Two weeks after the Federal government shutdown and two days before the Federal government runs out of means to pay all its bills without additional Federal borrowing, the unthinkable development of a Federal debt default needs to be thought about.  The responsibility for this situation lies squarely with the House Republicans, who have refused to bring to a vote a resolution to raise the debt ceiling without conditions.  Moderate Senate Republicans and Senate Democrats have been working on a resolution that would raise the debt ceiling until January and re-open the Federal government at current, sequestration-reduced spending levels, in return for initiating negotiations between the White House, Democrats, and Republicans on longer-term deficit reduction plan  and some minor adjustments to the Affordable Care Act.  While this could well form the basis for a way out of this deadlock before midnight on Thursday, October 17, some House Republicans have already labeled it "a surrender" and vowed to oppose it.  So, I think the risk of a Federal debt default is at 10% and rising.

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US Government Shutdown Is Mildly Bad For US Tech Market, But US Debt Default Would Be Far Worse

Here we are a week into the Federal government shutdown and, as the Republicans and Fox News commentators like to say, the sky has not fallen.  Nonetheless, in subtle ways, the shutdown is taking a toll on the economy.  To pick one relatively small example, tech market analysts like myself who depend on data from the US Bureau of Economic Analysis, US Census Bureau, and the US Bureau of Labor Statistics are operating in the dark -- just take a look at their Websites, e.g., "Due to the lapse in government funding, www.bea.gov will be unavailable until further notice." More substantively, approximately 800,000 Federal employees are not being paid, Federal government purchases of goods and services have come to a standstill, Federal grants to states and local governments are on hold, and Federal government services ranging from disaster recovery, meat and drug inspections, medical research, public health, to National Parks are not available to citizens and businesses.  

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US Tech Market Getting Stronger: US Q2 2013 GDP Report And Data Revisions Show Weak But Improving US Economy, And Better Tech

The US Bureau of Economic Analysis released its preliminary report on second quarter 2013 US GDP, along with both major revisions to US economic data over the past 50 years, and minor revisions to the data on US business investment in information technology goods and services.  Here are my key takeaways from the report, and its implications for the US tech market.

  • US real GDP growth in Q2 2013 came in better than expected.  The 1.7% growth at an annual rate from Q1 2013 was in line with our projection of 1.9%, but better than what many economists had been forecasting.  Growth rates in Q4 2012 and Q1 2013 were revised down to 0.1% and 1.1%, respectively, from the earlier 0.4% and 2.5%.  These revisions indicate that the end of the payroll tax reductions, the higher tax rates for high-income people, and the Federal budget cuts from sequester did take a toll on economic growth, with government consumption declining in Q4 2012, Q1 2013, and Q2 2013, and business investment in factories and offices falling in Q1 2013.  But consumer spending has been solid, with growth of 1.8% in Q2 2013, 2.3% in Q1 2013, and 1.7% in Q2 2013.  Business investment in equipment, which softened to just 1.6% growth in Q1 2013, improved to 6.8% growth in Q2 2013.  And housing continues to be a growth engine for the US economy, with double digit growth rates in residential investment in the past four quarters, and improving home prices boosting consumer confidence and spending.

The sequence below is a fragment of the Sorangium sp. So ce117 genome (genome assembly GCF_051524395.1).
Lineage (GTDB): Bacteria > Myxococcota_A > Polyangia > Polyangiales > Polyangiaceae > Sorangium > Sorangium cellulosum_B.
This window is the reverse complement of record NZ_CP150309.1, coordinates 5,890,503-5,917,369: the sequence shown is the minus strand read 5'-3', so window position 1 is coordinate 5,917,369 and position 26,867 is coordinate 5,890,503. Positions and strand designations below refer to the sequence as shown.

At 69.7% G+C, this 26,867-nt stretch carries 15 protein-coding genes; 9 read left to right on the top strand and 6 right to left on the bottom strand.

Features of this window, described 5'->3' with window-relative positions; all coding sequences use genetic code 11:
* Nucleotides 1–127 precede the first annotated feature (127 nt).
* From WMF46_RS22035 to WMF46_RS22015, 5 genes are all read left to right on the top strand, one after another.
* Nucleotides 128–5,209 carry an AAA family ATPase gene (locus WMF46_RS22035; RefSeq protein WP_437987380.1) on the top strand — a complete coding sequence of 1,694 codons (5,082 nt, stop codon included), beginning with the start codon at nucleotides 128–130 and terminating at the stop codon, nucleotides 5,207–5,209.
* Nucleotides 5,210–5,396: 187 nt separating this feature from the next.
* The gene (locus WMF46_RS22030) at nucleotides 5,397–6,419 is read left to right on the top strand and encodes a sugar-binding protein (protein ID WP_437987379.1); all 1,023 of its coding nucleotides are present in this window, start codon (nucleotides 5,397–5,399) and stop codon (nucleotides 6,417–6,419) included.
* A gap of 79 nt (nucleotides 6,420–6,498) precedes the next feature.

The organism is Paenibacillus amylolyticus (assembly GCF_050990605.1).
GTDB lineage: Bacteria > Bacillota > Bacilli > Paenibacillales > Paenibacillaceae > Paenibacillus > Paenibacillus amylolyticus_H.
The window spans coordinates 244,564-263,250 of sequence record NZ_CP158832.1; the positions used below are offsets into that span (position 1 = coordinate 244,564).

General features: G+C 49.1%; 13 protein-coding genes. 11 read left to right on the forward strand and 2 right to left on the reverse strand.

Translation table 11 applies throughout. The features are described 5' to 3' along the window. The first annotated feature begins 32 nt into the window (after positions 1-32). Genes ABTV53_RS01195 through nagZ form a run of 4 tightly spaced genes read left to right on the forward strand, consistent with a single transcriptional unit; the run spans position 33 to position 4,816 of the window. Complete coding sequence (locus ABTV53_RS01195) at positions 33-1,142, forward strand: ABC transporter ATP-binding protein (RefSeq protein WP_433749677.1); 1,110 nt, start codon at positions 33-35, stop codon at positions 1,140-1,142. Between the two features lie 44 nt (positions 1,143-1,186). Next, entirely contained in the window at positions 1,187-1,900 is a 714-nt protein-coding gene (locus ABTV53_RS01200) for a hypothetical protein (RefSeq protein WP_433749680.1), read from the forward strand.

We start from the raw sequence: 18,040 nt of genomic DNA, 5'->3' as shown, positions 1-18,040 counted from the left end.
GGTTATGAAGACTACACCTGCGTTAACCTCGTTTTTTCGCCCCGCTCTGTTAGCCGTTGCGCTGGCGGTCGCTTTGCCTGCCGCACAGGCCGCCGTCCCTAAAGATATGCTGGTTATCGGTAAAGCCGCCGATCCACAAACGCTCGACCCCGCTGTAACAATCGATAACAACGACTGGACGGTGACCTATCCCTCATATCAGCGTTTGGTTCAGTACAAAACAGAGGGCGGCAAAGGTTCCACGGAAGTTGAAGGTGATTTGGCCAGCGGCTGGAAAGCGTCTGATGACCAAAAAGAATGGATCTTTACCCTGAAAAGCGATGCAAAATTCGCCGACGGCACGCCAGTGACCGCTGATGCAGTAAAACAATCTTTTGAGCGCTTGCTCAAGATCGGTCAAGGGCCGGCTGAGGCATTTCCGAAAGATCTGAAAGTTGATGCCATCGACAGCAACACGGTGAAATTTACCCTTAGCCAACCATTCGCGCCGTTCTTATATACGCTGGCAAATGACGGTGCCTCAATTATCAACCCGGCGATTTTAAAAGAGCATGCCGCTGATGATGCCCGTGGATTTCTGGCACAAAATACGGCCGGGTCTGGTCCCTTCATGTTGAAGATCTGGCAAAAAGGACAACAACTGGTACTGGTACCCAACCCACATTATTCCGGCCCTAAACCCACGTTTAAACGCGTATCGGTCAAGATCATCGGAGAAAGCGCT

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Mixed Is The Word For the Global And European Tech Markets In Mid 2013

At the half mark through 2013, both the global and the European tech markets have pockets of strength and other pockets of weakness, both by product and by geography.  Forrester's mid-2013 global tech market update (July 12, 2013, “A Mixed Outlook For The Global Tech Market In 2013 And 2014 –The US Market And Software Buying Will Be The Drivers Of 2.3% Growth This Year And 5.4% Growth Next Year”) shows the US market for business and government purchases of information technology goods and services doing relatively well, along with tech markets in Latin America and Eastern Europe/Middle East/Africa and parts of Asia Pacific.  However, the tech market in Western and Central Europe will post negative growth and those in Japan, Canada, Australia, and India will grow at a moderate pace.  Measured in US dollars, growth will be subdued at 2.3% in 2013, thanks to the strong dollar, and revenues of US tech vendors will suffer as a result.  However, in local currency terms, growth will more respectable, at 4.6%. Software -- especially for analytical and collaborative applications and for software-as-a-service products -- continue to be a bright spot, with 3.3% dollar growth and 5.7% in local currency-terms. Apart from enterprise purchases of tablets, hardware -- both computer equipment and communications equipment -- will be weak. IT services will be mixed, with slightly stronger demand for IT consulting and systems integration services than for IT outsourcing and hardware maintenance.  

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US Tech Market Will Grow By 6.2% In 2013 And 6.8% In 2014, As Improving Consumer Spending And Housing Offset Government Cutbacks

No one would claim that the US tech market is booming.  With Europe still mired in recession and debt problems, US economic growth looking soft, and business and consumer worries about the US government raising tax rates and cutting Federal spending, it is not surprising that businesses and governments are being cautious in their purchases of technology goods and services.  But we think the fear is overblown.  Forrester's forecast for the US tech market in 2013 and 2014 -- published today as "US Tech Market Outlook For 2013 And 2014: Better Times Ahead" -- projects a 6.2% rise in 2013 and a 6.8% growth in 2014 in US business and government purchases of computer equipment, communications equipment, software, IT consulting and systems integration services, and IT outsourcing.  Adding in slow growing telecommunications services pulls growth down to 5.7% in 2013 and 6.1% in 2014. That may not be a boom, but it is certainly not a bust.

While CIOs are cautious in their tech buying -- and in the case of the Federal government, actually cutting back -- that caution has and will show up mostly in reduced spending on computer and communications equipment (with the exception of tablets).  CIOs will be most aggressive in software, especially for SaaS apps, analytics, and mobile apps. IT outsourcing will see good growth in 2013 as the result of 2012 selection decisions, while IT consulting and systems integration will come on strong in 2014.  Business and government purchases of telecommunications services will continue to grow at a slower rate than the overall tech market.